My father used to guide me with the words, “If that’s the worst thing that happens to you, you’ll be okay.”

Mixed message, that one, since while it seems supportive, I internalized the idea that I had nothing to feel badly about… ever.

Another revelation came courtesy of a friend. After listening to me tell her how lately I have felt overwhelmed with people calling on me for support; some with chronic issues for which they saw no resolution and some who tended to “one up”, as in “my problems are worse than anyone else’s”, she pondered whether I had been taking on the energy until my body reacted by attempting to expel it through my eye. Made sense to me. Once I took in that wisdom, my body complied and cleared out the toxins (not wanting to get too graphic in my description, but suffice it to say that it wasn’t pretty) so that the lump is considerably smaller.

Chronic complaining is also a hazard to your health and is considered contagious. Neuronal mirroring is a factor as well. We see each other as reflections of each other, even if we are not conscious of the connection between us. When we are in the midst of those who are “happy being miserable”, it can be equated to the effect of second-hand smoke. We breathe in toxins even if we are not actually puffing away on the cigarette.

Complaints often focus on our “don’t wants”:

  • “I don’t want to drink or do drugs, but it’s too hard to get clean.”
  • “I want to lose weight, but I don’t want to diet.”
  • “I want to quit smoking, but I’m under too much stress to give it up now.”
  • “I want to be married, but don’t want to change anything in my current lifestyle.”
  • “I want to graduate from college, but don’t really want to do the work involved.”
  • “I want my house to be in order, but I don’t want to clean up after myself.”

I am recalling a dynamic that occurs here in the East Coast region of the United States each winter. As temperatures often plunge below zero and many feet of snow accumulate, folks understandably complain about delays and power outages. Those complaints didn’t stop the snow or the temperatures from falling, nor did they make us any warmer. On the flip side, each summer, people focus on the scorching sun and torrential rain. The truth is, the weather is the weather.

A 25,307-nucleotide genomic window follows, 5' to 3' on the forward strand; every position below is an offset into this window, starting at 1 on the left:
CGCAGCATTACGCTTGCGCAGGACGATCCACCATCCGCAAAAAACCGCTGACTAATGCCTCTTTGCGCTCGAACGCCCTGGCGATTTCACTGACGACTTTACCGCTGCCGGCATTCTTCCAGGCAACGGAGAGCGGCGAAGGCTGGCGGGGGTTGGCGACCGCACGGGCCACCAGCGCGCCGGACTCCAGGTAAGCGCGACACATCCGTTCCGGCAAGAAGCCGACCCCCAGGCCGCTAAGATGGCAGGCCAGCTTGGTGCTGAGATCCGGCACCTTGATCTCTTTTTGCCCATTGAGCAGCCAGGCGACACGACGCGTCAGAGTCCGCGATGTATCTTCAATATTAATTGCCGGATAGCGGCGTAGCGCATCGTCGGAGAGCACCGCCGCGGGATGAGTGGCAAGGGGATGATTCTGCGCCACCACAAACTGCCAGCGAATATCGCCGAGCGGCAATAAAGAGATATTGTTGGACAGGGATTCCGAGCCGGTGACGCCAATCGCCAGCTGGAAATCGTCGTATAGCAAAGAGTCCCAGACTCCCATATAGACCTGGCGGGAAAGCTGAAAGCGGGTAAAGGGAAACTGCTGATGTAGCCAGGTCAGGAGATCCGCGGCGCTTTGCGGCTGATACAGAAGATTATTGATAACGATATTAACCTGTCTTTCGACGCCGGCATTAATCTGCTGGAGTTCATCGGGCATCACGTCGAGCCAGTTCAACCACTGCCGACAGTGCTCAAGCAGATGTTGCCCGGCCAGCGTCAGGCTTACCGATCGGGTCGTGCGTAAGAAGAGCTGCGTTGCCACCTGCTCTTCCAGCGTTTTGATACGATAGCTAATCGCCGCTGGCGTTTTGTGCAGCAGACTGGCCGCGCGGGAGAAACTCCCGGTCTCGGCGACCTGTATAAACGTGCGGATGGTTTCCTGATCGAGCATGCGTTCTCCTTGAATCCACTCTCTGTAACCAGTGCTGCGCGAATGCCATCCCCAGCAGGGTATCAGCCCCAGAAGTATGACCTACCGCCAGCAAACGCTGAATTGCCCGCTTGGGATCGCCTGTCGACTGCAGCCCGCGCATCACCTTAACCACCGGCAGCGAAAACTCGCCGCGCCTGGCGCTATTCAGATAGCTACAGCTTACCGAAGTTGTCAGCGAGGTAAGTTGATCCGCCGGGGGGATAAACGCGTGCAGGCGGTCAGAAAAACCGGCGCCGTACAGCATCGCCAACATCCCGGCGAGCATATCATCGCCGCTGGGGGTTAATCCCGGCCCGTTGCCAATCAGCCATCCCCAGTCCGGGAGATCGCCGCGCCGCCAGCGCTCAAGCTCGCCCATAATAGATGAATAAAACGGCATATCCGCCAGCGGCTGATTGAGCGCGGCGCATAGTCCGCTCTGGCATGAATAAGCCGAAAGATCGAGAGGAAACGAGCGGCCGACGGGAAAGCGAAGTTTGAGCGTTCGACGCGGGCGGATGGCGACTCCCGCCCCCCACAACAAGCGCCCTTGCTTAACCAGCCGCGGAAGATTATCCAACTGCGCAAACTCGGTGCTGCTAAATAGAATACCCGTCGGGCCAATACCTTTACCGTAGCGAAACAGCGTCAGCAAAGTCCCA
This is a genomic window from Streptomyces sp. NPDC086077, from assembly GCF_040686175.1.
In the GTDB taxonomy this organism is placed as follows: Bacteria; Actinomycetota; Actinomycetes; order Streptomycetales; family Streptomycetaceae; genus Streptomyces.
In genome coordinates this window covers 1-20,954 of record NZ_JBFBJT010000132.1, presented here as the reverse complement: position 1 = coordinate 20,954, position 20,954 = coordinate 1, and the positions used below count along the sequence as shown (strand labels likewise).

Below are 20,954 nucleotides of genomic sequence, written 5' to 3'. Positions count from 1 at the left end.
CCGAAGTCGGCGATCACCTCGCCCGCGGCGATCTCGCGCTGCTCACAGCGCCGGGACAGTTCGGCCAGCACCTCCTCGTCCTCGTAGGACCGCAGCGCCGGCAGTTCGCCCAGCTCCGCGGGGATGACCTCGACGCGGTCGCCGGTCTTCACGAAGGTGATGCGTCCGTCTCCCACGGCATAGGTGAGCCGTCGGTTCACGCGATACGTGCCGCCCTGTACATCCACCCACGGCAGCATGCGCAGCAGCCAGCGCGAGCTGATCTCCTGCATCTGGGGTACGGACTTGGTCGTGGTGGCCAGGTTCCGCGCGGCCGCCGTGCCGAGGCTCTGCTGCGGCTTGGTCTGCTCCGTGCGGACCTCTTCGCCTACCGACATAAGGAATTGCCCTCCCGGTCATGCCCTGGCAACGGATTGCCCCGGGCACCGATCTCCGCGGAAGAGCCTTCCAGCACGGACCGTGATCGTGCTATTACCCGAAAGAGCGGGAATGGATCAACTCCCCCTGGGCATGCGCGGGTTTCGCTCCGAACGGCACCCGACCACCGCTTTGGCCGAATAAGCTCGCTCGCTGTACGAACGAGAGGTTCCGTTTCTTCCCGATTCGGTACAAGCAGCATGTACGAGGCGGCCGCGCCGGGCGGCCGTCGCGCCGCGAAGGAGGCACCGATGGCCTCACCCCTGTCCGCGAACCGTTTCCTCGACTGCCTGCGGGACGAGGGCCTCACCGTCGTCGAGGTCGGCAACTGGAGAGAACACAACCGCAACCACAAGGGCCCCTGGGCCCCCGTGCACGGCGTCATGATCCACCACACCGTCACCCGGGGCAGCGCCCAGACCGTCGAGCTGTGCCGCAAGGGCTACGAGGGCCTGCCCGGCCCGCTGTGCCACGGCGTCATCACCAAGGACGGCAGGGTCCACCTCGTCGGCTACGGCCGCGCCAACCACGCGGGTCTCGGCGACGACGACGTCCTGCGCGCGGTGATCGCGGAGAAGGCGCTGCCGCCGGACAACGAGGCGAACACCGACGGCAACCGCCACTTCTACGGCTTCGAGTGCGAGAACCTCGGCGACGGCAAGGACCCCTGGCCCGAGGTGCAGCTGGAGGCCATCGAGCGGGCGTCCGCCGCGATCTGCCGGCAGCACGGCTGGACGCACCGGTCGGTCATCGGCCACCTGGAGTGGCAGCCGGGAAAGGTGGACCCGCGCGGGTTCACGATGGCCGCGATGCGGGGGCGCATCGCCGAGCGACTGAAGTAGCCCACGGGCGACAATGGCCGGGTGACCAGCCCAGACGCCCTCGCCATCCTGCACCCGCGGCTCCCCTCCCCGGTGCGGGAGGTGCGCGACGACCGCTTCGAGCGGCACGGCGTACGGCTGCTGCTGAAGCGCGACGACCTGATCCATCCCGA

Many people take to social media to complain, knowing they’ll always find those who’ll carp along with them. But eventually complaining becomes ingrained and we see diminishing returns. There are certain things beyond our control, such as the weather, traffic and other people’s choices. What if we could change our focus to what’s working — or better yet, to what we can change?

Try these tips to help break the cycle of chronic complaining and retrain your brain:

  • Focus on what you can control, such as attitude and actions.
  • Evict the invaders in your head that make a mess of your mind.
  • Give yourself a pity party pass. Take time to throw a mini-tantrum. When the “party” is over, leave.
  • List what’s working in your life. Think of your home, family, friends, romantic relationships, work, creative outlets, health, spirituality, and community. Hold an attitude of gratitude.
  • Make a positive change.

In 1981, I spent 10 days hiking, camping and cross-country skiing on an Outward-Bound course. An instructor taught us to be constructive instead of complaining. “If you’re cold, put on a layer of clothes,” he said. “If you’re hot, take off a layer of clothes. If your socks are wet, change them. Out here if your socks freeze, you’ll lose toes.” How often do we stay in “wet socks” when we could put on clean, dry ones?

Finally, remember these wise words from Anthony J. D’Angelo: If you have time to whine and complain about something, then you have the time to do something about it.”

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Enjoy kink? Here's how to handle the 'drop' you may feel after you play

Gay Star News

Susan also says a person experiencing a drop might have a little internalized shame. She said: ‘For some people, the shame of being kinky and having done what you did may be the reason for a drop. We have so much societal disapproval and perhaps what they did conflicts with what their ideas of what a good person does.’ She added: ‘It’s a terrible thing for someone to feel bad about who they are – it’s why community is so important.’

Source: ncsf

John Turturro Introduces America to the World Wide Web in 1999: Watch A Beginner’s Guide To The Internet

There are only two kinds of story, holds a quote often attributed to Leo Tolstoy: a man goes on a journey, or a stranger comes to town. When it set about producing A Beginner’s Guide to the Internet, a “community service video” geared to viewers unfamiliar with the World Wide Web, internet portal company Lycos went with […]

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Both Individual and Group Therapy Shown to Helps Kids with Tics

Involuntary stressful movements or sounds, called tics, can make life difficult for a child. New research finds that both group and individual therapy can be an effective method to overcome tic disorders.

In the new study, a group of Danish researchers compared the effect of different types of therapy to relieve tics. Their positive findings suggest that intervention by therapists can result in a better course of treatment for those children who experience a very difficult life with tics.